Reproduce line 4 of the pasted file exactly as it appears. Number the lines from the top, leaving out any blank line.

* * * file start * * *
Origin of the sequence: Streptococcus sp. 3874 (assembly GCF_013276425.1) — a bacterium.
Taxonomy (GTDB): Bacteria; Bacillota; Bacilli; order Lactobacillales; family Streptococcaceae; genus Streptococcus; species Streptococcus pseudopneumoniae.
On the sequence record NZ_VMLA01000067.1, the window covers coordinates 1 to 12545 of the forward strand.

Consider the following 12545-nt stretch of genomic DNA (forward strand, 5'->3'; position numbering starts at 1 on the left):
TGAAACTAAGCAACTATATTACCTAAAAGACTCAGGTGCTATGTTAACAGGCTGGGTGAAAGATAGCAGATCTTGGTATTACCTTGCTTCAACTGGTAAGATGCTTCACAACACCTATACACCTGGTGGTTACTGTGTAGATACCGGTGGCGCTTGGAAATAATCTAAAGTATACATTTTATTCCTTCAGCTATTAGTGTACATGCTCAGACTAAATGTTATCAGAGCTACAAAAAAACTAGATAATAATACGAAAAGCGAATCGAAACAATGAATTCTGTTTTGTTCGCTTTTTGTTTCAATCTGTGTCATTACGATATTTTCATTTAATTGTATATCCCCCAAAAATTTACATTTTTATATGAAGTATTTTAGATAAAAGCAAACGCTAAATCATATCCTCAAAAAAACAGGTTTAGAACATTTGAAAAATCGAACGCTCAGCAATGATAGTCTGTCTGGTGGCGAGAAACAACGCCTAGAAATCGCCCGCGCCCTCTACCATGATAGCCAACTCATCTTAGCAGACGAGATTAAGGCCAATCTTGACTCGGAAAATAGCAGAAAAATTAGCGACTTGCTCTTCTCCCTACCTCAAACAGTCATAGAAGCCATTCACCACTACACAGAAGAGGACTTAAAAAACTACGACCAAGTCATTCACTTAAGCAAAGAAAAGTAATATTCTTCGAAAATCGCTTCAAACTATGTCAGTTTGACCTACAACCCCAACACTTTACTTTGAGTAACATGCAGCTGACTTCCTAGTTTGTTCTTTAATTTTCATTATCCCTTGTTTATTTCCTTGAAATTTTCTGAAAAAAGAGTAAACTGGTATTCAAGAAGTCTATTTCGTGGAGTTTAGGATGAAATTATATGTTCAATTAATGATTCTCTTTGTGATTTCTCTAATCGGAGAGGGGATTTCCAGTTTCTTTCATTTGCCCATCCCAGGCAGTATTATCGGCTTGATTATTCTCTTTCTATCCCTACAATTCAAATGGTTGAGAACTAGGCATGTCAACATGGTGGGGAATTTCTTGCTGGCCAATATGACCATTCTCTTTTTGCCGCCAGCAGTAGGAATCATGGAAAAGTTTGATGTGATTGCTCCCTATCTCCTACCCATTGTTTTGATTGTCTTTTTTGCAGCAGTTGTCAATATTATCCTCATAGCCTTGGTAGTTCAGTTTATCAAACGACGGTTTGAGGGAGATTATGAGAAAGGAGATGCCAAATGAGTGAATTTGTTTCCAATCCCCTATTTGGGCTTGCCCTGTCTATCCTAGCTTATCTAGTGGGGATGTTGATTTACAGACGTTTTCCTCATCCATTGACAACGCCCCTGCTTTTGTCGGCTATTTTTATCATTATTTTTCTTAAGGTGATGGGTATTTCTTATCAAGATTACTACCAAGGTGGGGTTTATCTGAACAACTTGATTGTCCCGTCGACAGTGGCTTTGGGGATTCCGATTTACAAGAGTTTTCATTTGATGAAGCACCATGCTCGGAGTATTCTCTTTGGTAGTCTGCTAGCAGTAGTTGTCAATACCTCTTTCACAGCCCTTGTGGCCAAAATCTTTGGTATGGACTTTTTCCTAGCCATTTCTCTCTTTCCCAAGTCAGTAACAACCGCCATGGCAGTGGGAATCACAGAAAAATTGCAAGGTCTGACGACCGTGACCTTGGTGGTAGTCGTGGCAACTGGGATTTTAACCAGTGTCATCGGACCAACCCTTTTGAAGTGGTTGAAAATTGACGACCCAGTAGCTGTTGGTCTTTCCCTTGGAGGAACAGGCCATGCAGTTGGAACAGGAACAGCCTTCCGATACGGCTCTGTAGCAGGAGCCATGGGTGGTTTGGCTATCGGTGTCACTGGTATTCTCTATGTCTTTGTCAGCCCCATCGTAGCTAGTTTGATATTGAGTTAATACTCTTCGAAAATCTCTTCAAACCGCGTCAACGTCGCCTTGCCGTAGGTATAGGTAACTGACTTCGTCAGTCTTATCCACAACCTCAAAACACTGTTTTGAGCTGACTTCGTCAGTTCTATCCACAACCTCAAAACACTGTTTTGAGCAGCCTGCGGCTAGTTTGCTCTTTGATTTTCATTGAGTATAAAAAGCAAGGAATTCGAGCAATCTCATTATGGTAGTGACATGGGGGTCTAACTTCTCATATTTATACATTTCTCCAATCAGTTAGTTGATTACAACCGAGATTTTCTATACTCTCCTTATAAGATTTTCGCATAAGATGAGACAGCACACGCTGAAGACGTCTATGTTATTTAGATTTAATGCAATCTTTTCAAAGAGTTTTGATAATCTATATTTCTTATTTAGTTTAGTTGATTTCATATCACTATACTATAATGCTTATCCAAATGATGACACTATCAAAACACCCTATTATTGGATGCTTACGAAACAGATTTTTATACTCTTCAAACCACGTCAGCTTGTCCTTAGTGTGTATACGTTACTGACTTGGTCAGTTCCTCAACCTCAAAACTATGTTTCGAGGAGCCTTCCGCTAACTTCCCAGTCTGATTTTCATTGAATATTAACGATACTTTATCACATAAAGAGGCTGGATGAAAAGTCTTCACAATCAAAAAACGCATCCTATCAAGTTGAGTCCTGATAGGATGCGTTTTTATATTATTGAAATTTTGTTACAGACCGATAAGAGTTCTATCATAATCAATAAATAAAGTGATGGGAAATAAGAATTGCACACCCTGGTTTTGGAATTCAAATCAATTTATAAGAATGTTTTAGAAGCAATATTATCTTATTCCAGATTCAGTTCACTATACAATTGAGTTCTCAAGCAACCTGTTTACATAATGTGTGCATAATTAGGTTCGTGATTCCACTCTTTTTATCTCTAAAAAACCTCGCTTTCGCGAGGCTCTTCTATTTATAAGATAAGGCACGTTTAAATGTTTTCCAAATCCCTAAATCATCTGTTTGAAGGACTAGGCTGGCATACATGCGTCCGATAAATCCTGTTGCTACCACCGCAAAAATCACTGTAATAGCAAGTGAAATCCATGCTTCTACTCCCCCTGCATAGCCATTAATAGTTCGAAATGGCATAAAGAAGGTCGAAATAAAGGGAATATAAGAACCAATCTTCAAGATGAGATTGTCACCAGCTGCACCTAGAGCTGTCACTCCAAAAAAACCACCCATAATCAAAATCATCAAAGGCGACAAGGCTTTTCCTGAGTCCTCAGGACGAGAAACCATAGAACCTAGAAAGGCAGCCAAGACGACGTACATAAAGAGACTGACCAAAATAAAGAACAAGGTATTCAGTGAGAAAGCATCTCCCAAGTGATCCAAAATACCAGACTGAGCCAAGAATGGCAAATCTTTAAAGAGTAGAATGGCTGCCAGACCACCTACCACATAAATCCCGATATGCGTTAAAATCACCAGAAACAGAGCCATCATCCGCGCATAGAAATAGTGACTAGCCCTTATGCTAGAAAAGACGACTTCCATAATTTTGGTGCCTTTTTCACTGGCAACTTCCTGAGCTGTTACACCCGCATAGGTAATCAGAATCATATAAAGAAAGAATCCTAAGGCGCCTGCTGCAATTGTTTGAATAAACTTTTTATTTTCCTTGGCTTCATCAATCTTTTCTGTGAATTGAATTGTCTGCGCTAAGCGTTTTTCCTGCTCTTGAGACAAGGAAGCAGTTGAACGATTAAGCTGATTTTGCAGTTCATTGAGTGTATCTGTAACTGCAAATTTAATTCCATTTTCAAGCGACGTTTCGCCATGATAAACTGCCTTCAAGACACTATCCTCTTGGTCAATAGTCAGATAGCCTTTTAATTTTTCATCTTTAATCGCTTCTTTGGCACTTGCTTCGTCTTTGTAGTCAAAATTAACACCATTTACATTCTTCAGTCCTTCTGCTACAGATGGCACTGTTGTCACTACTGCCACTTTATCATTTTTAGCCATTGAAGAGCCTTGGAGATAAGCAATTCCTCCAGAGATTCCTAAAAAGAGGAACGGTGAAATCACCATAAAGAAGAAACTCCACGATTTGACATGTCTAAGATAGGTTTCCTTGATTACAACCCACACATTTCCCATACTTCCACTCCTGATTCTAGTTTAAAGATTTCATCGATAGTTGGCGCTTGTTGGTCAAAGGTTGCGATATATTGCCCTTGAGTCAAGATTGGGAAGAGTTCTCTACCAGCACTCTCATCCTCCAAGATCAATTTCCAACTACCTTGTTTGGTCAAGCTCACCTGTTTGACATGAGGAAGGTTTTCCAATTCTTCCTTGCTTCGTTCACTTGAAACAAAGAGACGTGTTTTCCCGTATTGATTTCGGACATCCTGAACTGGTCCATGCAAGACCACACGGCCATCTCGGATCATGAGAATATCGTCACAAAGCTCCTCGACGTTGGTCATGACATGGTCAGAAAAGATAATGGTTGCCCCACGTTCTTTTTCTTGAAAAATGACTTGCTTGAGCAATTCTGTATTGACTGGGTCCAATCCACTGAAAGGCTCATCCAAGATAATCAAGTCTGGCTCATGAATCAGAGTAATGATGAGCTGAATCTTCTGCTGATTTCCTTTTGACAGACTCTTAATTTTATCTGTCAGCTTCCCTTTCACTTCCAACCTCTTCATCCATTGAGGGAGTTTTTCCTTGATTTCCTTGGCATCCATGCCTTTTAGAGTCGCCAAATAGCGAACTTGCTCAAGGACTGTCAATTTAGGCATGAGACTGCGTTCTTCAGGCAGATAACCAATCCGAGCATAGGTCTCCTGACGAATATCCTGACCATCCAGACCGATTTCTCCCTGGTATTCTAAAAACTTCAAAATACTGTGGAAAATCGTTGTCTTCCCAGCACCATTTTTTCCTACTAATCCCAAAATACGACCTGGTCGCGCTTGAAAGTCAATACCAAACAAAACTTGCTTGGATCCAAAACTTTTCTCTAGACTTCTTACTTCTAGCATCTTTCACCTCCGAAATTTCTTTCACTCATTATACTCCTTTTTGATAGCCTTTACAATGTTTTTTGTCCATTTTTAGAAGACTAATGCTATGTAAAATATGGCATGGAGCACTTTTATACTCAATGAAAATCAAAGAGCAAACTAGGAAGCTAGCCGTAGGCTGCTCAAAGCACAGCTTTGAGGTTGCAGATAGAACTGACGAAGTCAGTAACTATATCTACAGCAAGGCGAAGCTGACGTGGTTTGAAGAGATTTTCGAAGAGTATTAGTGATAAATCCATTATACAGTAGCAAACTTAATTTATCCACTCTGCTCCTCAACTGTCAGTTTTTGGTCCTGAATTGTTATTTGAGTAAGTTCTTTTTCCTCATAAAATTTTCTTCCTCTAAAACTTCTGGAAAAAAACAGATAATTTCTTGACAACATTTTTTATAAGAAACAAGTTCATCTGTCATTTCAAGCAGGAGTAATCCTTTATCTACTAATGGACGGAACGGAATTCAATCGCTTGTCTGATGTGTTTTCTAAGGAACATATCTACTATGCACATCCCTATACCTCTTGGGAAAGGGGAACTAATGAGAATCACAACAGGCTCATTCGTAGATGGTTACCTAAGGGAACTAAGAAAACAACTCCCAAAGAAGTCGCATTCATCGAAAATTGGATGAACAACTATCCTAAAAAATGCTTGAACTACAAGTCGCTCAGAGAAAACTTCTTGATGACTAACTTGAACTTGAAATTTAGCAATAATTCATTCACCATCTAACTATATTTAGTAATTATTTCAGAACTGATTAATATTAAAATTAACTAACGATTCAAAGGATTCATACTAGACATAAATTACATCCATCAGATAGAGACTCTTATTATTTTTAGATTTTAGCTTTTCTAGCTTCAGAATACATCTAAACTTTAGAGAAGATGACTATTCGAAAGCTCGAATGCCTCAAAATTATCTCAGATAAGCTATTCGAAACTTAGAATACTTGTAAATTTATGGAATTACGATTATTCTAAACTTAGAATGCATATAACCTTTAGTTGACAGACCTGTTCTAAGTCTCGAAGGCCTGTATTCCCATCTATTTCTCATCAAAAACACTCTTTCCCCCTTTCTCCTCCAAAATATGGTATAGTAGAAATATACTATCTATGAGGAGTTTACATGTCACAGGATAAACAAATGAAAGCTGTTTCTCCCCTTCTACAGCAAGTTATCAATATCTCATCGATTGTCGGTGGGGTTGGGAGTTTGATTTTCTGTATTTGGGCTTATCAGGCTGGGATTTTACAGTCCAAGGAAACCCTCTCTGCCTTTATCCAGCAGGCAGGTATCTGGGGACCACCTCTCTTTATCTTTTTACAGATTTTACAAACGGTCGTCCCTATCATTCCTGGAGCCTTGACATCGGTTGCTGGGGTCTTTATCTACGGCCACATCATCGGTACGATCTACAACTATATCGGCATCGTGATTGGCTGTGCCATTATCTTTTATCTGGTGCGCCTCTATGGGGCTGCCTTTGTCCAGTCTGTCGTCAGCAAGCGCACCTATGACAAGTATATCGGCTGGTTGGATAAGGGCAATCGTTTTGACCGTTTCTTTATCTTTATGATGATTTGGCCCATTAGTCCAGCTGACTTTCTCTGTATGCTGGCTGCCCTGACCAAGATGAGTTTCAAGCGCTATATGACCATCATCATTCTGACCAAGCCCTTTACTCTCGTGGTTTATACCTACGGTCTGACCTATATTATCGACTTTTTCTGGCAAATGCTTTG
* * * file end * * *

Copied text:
Consider the following 12545-nt stretch of genomic DNA (forward strand, 5'->3'; position numbering starts at 1 on the left):